Not a surprise, but a man is usually considered to be a better fit for such position – as he deals with tubes, energy, transport etc. This is supported by the statistics of the World Economic Forum, reflecting that only 5 percent of mayors in the world are women. In Ukraine, this figure is higher, up to 9 percent, but mostly of small cities.

I have noticed that the majority of citizens love their hometowns and often say: “Our city is the best.

”However a sad discovery for myself was that people couldn’t be concrete in their dissatisfaction. They could easily say they don’t like local authority, but were unable to list main problems to solve.

People wouldn’t address mayors officially through traditional channels, neither though innovative systems some cities have introduced.

This lack of trust in the system is mutually unbeneficial.

On the one hand, citizens justify their inactivity by the disappointment in authorities, and would not even spend some 30 minutes to write a petition or set an appointment in mayor’s office.

On the other hand, mayors do not get this additional pressure from their community and feel the lack of control. Some mayors, however, are changing the situation by being responsive through Facebook. The social network has become a reporting instrument for authorities.

Talking to people, we’ve also noticed they often lack an understanding of how their city should develop, which is to a big extent related to the poor tourism indices, not only internationally, but also within the country. Therefore, citizens themselves can hardly make comparisons with what their city could be.

Mayors, in their turn, try to build a strategy that always has a few identical points: attracting investors, developing tourism, creating jobs.

The mayor of Khmelnytsky, who served as a street cleaner in our experiment, complained about the big list of vacancies in communal services, up to 200, with decent salaries, he said. But his city faces a big brain and hands drain abroad. He mentioned negotiations with German investors, ready to open a factory there, but would have difficulties to find workers. Maybe a salary of approximately 200 euros is not sufficient in Ukraine’s economic situation.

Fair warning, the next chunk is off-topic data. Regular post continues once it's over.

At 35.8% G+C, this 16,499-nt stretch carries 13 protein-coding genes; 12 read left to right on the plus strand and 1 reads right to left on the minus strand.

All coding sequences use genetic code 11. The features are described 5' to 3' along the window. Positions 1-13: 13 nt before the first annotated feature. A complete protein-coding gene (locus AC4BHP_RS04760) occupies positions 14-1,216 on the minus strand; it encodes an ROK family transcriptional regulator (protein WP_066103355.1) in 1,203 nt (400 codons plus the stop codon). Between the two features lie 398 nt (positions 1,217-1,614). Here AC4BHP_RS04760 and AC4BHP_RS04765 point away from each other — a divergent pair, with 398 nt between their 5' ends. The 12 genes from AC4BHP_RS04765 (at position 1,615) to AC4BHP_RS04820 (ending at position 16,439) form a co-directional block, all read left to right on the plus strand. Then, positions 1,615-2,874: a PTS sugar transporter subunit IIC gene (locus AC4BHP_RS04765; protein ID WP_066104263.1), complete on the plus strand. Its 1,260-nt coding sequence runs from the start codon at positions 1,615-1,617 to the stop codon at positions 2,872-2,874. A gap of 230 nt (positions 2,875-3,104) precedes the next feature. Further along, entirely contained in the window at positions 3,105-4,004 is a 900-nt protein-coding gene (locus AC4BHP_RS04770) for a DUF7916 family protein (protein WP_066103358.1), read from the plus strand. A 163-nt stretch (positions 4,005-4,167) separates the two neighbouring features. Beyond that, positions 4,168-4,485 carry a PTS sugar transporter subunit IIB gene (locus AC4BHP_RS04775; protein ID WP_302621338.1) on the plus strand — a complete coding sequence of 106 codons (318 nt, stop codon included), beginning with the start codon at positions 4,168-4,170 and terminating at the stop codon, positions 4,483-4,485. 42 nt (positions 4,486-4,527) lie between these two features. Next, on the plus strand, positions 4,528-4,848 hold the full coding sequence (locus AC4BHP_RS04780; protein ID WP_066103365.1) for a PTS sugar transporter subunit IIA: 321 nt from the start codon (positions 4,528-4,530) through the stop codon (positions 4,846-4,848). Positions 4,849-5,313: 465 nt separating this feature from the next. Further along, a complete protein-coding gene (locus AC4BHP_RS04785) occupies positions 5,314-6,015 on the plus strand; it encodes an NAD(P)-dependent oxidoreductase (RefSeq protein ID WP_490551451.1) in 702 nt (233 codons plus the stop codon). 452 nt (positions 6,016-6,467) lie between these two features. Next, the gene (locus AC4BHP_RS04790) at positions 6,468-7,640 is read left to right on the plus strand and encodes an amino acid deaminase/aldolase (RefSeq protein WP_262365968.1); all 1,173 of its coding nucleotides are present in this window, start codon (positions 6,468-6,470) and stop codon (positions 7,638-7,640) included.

Dolyna Mayor Volodymyr Harazd says that there is one precondition to being a good mayor: love your city. And he does. Dolyna is recognized as one of the most energy-efficient cities. Once refused from the central heating, the city created a new system of energy management, public institutions and one-third of houses were insulated.

In Khmelnytsky and Kyiv, a mobile app shows the presence of snow-cleaning technique around the city, as well as their functioning. “As a mayor, you have an opportunity and ability to impact people’s lives on a daily basis,” Annise Parker, former mayor of Houston, in her address to the participants of the International Mayors Summit and her Ukrainian colleagues.

Despite the attempts to build a new system, the human factor and political affiliations are still dominant.

In some cities, like Mykolaiv, when a mayor did not have the support of local deputies, the decision-making process became very inefficient and led to bargaining that is not always for the good of the people. This political game shows where real priorities of local authorities are.

Making such programs on TV seems not an easy task. According to an internal focus group, discussing the perception of local authorities, negative content is more desirable on screen than positive.

Citizens want to see justice, how they could potentially control their authorities. They want to see punishment for thefts. They want crimes or schemes revealed. When positive news are screened about politicians and governors, they quickly tune out, distrustful of the information, as they live in poor conditions and blame the politicians, mainly because of corruption.

Generally, people just want to live better. The mayor’s job is to ensure conditions to make positive changes happen. The task of a citizen does not end the day of elections. Responsible citizens monitor, control, advise. Only a two-way process of transformation will bring results.

Iryna Ozymok is the program manager for local economic development and founder of the International Mayors Summit of the Western NIS Enterprise Fund.